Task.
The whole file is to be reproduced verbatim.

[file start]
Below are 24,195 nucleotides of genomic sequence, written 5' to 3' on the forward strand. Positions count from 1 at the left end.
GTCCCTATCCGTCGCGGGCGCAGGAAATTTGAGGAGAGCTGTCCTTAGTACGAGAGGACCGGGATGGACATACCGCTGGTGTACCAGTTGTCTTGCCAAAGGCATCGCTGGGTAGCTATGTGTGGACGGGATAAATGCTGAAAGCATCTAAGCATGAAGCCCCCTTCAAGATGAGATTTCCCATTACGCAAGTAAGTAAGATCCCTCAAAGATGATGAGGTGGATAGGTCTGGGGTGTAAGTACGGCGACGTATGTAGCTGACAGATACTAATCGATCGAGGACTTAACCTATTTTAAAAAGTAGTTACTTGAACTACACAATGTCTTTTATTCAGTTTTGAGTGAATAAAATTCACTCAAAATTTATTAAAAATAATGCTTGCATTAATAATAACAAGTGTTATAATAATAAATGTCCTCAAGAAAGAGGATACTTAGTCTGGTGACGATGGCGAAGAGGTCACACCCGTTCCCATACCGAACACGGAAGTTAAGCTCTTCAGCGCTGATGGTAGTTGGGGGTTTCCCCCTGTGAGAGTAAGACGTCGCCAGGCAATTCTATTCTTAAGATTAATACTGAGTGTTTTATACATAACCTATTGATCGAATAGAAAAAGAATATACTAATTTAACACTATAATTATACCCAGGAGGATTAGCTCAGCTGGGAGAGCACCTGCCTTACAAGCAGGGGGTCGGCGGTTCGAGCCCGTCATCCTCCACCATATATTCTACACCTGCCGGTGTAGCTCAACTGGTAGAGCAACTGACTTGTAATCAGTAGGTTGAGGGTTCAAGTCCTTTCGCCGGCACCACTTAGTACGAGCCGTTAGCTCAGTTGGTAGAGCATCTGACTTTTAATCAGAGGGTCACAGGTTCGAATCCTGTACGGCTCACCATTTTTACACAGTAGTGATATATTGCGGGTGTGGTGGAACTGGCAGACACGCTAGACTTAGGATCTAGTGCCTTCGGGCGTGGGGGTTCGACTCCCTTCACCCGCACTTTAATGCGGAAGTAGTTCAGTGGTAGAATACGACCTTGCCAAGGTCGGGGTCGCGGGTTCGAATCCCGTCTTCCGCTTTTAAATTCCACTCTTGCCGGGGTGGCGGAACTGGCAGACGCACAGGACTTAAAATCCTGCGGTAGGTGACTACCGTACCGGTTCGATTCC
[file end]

Below are 24,195 nucleotides of genomic sequence, written 5' to 3' on the forward strand. Positions count from 1 at the left end.
GTCCCTATCCGTCGCGGGCGCAGGAAATTTGAGGAGAGCTGTCCTTAGTACGAGAGGACCGGGATGGACATACCGCTGGTGTACCAGTTGTCTTGCCAAAGGCATCGCTGGGTAGCTATGTGTGGACGGGATAAATGCTGAAAGCATCTAAGCATGAAGCCCCCTTCAAGATGAGATTTCCCATTACGCAAGTAAGTAAGATCCCTCAAAGATGATGAGGTGGATAGGTCTGGGGTGTAAGTACGGCGACGTATGTAGCTGACAGATACTAATCGATCGAGGACTTAACCTATTTTAAAAAGTAGTTACTTGAACTACACAATGTCTTTTATTCAGTTTTGAGTGAATAAAATTCACTCAAAATTTATTAAAAATAATGCTTGCATTAATAATAACAAGTGTTATAATAATAAATGTCCTCAAGAAAGAGGATACTTAGTCTGGTGACGATGGCGAAGAGGTCACACCCGTTCCCATACCGAACACGGAAGTTAAGCTCTTCAGCGCTGATGGTAGTTGGGGGTTTCCCCCTGTGAGAGTAAGACGTCGCCAGGCAATTCTATTCTTAAGATTAATACTGAGTGTTTTATACATAACCTATTGATCGAATAGAAAAAGAATATACTAATTTAACACTATAATTATACCCAGGAGGATTAGCTCAGCTGGGAGAGCACCTGCCTTACAAGCAGGGGGTCGGCGGTTCGAGCCCGTCATCCTCCACCATATATTCTACACCTGCCGGTGTAGCTCAACTGGTAGAGCAACTGACTTGTAATCAGTAGGTTGAGGGTTCAAGTCCTTTCGCCGGCACCACTTAGTACGAGCCGTTAGCTCAGTTGGTAGAGCATCTGACTTTTAATCAGAGGGTCACAGGTTCGAATCCTGTACGGCTCACCATTTTTACACAGTAGTGATATATTGCGGGTGTGGTGGAACTGGCAGACACGCTAGACTTAGGATCTAGTGCCTTCGGGCGTGGGGGTTCGACTCCCTTCACCCGCACTTTAATGCGGAAGTAGTTCAGTGGTAGAATACGACCTTGCCAAGGTCGGGGTCGCGGGTTCGAATCCCGTCTTCCGCTTTTAAATTCCACTCTTGCCGGGGTGGCGGAACTGGCAGACGCACAGGACTTAAAATCCTGCGGTAGGTGACTACCGTACCGGTTCGATTCC